“Teaching is all I can live for” – Daniel’s Story
Last year we launched an e-reading program at Magoso Primary School. The school is tucked away in the heart of Kibera, Kenya. Kibera is Africa’s largest urban slum with a population estimate that ranges widely between 200,000 and 1 million people. This school is one of few that are scattered around this enormous slum. I’m here to meet with Daniel Ochieng, the head teacher at the school, to learn about what it’s like to teach with e-readers in this incredibly challenging environment.
Dressed impeccably, Daniel welcomes me inside the school gates. He has a kind face and speaks in a gentle voice, taking his time to show me around the facilities.
Daniel has been a teacher at Magoso Primary School for over 10 years. Most of the 493 students attending the school are orphans. These students face not only the challenges of poverty; many of them have also suffered severe trauma. But you wouldn’t know it. As I walk around the colorful courtyard, there are children dancing, playing musical instruments and marching joyfully to their classrooms.
Kids find a haven at Magoso
Daniel explains that the school strongly believes in the power of music and art therapy to generate healing for the students. In fact the school’s gospel choir and string band have both previously won first place in different categories at Kenya’s national music festival. “We have become a role model to schools in Kenya,” says Daniel proudly.
Since receiving the e-readers, the students have increasingly started turning to reading for escape: “Every morning children flock into this office asking for e-readers. And every time they come they want to spend the whole day with them just reading. If the e-readers are busy in a classroom, you’ll find the children in the library looking for books—they want to read. If I’d be allowed to rate the difference since we received the e-readers, I’d say we’ve seen about a 50% increase in library attendance.”
“Content is a very big plus”
I ask Daniel what it is about the e-readers that makes the biggest difference for the teachers and the students: “the content in the e-reader is a very big plus,” he tells me. “Carrying 100 books within a small gadget is so good to us because it lessens the burden of having to carry a bag everywhere you go. It lessens the burden on parents to have to pay school books for their children. And the children have improved their reading skills and have developed more interest in reading.” Speaking with Daniel, I understand just how important it is that Worldreader is working with local publishers and authors to bring students books they can relate to and it’s clearly an imperative component when you’re on a mission to create a culture of reading.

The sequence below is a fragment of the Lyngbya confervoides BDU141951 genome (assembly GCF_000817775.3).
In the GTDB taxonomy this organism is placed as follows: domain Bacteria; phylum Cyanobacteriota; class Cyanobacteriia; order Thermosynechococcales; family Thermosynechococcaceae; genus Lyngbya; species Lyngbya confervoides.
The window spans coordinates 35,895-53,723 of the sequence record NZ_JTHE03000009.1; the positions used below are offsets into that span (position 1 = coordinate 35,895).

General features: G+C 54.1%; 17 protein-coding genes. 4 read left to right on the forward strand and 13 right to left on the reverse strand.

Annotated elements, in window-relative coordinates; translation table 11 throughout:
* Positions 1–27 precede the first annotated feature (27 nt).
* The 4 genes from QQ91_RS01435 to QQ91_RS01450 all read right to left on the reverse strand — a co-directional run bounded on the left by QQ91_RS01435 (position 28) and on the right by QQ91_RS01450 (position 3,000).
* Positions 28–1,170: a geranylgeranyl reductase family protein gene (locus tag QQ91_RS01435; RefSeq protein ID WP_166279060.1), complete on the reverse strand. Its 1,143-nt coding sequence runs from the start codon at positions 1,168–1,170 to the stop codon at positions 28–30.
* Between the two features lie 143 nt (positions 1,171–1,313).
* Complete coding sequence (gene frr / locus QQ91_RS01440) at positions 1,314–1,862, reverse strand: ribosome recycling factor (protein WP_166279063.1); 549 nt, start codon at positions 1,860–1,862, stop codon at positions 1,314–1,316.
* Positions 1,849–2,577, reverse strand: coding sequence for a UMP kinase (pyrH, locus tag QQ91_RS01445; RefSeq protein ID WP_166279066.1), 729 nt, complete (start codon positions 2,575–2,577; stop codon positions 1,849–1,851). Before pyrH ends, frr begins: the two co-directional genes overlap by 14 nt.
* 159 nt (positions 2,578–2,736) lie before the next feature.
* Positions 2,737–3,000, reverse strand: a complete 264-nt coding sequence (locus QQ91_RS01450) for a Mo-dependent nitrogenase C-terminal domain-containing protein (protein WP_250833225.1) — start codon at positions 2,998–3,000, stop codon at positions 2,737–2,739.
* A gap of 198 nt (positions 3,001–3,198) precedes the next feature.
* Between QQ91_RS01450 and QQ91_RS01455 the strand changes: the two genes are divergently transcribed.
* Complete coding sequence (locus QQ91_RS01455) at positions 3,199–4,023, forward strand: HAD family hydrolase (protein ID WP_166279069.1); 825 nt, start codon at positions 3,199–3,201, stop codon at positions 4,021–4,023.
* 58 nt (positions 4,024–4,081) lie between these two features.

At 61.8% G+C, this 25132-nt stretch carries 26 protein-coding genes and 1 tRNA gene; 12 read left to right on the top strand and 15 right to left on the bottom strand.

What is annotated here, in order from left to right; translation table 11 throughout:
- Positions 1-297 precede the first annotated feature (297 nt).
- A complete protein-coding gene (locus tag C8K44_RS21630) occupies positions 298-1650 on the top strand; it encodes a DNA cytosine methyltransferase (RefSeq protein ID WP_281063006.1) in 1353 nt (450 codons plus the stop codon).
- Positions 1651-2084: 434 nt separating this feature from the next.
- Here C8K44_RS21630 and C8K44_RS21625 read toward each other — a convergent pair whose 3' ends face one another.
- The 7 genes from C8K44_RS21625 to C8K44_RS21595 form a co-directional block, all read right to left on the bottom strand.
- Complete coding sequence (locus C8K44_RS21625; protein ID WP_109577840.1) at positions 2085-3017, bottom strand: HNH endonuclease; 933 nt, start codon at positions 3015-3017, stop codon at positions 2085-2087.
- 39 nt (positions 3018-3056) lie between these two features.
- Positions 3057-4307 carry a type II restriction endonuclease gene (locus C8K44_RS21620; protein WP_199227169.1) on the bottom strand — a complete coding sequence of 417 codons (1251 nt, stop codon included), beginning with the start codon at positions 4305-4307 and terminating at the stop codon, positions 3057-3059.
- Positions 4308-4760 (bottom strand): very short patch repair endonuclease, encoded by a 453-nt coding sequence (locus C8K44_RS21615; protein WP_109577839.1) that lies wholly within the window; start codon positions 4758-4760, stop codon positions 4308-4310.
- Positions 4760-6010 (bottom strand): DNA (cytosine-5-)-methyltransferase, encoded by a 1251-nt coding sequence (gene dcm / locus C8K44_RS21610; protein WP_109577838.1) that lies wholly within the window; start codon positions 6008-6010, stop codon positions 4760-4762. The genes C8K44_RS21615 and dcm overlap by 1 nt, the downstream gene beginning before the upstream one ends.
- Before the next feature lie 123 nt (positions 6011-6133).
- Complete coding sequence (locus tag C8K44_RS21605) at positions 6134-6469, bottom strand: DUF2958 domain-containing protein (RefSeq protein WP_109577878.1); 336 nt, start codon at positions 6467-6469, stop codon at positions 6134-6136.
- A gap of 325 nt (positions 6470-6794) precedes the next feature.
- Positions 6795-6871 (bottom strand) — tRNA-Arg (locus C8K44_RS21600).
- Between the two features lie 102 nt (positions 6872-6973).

Despite teaching in one of the largest slums in the world, Daniel is hopeful that, given the right care, his students can overcome even the most challenging circumstances. In fact, he’s seen it happen many times. “The proudest moment of my life was when I once walked into a house and found a little tiny girl who had been abandoned by relatives. I rescued the child and brought her to school. And as we are talking, she has now graduated from high school. Every time I look back at that experience, I know that I came into this life with a purpose. To me, teaching is all that I can live for,” he says with a smile that lights up his whole being.
Daniel’s calm sense of purpose and big heart leave me with the strongest reminder that even just one determined person can change a whole lot in this world.
The digital book drive
One of the many books that the children at Magoso Primary School enjoy reading on their e-readers is The Giraffe Who Got in a Knot. A beautifully illustrated picture book with rhyming text. To celebrate World Book Day, donate this book so that more students in our e-reading programs can enjoy reading it. Join our first ever digital book drive now.